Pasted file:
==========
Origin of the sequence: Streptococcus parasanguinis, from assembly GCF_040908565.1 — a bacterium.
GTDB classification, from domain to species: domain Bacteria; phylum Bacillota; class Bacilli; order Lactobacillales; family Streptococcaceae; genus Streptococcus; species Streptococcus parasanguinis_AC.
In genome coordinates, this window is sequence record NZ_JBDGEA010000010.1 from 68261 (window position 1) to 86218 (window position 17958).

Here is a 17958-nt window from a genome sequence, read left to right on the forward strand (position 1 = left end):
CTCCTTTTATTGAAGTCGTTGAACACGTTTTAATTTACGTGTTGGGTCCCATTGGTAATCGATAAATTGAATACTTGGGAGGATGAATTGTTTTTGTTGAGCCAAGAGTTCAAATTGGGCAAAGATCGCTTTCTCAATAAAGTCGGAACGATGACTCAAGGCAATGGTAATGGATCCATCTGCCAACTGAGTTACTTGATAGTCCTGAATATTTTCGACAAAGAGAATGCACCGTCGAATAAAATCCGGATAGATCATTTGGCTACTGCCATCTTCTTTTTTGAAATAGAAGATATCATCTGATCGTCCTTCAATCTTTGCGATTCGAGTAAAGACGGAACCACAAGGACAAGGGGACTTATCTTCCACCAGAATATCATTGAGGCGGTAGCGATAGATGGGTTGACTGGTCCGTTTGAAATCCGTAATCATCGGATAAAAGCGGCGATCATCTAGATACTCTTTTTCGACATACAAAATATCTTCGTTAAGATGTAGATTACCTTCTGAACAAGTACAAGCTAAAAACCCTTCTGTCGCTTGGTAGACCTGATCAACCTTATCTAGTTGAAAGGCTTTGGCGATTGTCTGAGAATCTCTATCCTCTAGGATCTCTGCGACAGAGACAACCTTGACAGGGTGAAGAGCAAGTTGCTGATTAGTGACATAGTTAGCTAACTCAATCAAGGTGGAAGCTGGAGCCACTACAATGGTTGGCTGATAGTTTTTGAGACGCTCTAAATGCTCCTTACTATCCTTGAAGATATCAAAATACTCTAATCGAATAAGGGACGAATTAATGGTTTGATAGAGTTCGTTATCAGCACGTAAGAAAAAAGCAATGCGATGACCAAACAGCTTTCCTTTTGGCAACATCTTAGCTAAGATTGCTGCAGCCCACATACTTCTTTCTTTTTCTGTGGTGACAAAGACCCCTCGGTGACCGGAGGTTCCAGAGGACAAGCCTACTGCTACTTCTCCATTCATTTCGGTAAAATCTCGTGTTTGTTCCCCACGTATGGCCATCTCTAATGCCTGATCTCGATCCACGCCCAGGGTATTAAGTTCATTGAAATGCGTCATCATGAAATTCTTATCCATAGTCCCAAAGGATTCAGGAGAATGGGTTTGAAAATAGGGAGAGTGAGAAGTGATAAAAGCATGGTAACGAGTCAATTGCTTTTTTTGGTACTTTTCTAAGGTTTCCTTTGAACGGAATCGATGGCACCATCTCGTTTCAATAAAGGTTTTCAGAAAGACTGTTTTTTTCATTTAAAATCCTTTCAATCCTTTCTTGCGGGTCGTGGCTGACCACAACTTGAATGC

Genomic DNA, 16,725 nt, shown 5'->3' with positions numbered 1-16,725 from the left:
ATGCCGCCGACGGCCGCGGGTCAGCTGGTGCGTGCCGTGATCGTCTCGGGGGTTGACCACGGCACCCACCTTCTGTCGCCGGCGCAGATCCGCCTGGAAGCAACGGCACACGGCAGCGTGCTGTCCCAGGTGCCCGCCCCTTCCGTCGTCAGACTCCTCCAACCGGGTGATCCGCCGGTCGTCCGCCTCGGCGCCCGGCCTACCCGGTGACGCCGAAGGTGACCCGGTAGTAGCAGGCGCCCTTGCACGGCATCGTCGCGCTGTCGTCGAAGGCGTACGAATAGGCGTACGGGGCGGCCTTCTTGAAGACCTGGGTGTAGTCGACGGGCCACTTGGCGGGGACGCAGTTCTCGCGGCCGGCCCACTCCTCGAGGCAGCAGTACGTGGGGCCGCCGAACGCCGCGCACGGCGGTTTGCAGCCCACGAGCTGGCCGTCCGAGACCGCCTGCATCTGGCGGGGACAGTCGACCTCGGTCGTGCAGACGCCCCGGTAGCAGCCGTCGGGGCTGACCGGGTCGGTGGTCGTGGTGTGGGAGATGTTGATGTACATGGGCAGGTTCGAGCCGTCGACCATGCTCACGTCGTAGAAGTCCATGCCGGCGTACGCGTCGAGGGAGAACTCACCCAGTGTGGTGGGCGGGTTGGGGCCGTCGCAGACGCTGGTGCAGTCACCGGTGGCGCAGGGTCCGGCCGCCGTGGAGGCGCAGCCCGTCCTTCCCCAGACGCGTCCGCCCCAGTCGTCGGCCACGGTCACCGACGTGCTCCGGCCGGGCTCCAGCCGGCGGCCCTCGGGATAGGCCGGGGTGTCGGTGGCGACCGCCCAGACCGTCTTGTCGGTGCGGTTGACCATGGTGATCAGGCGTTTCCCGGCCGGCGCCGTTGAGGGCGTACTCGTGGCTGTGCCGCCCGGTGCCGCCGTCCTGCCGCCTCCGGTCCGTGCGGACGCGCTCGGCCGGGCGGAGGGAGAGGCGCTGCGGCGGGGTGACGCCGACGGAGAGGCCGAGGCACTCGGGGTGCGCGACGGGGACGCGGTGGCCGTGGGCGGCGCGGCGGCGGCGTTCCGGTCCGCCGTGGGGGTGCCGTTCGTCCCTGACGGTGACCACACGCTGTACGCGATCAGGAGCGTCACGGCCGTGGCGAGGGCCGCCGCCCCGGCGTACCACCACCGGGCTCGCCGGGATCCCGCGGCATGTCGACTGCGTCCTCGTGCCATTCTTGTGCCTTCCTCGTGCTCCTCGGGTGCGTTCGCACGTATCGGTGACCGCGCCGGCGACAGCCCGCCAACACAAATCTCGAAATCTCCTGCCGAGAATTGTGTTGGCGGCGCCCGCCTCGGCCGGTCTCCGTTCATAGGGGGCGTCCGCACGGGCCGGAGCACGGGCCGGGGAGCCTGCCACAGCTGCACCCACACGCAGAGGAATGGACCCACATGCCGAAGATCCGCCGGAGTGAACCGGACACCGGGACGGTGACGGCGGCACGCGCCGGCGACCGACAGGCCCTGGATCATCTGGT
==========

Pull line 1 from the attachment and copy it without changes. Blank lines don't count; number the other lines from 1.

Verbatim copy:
Origin of the sequence: Streptococcus parasanguinis, from assembly GCF_040908565.1 — a bacterium.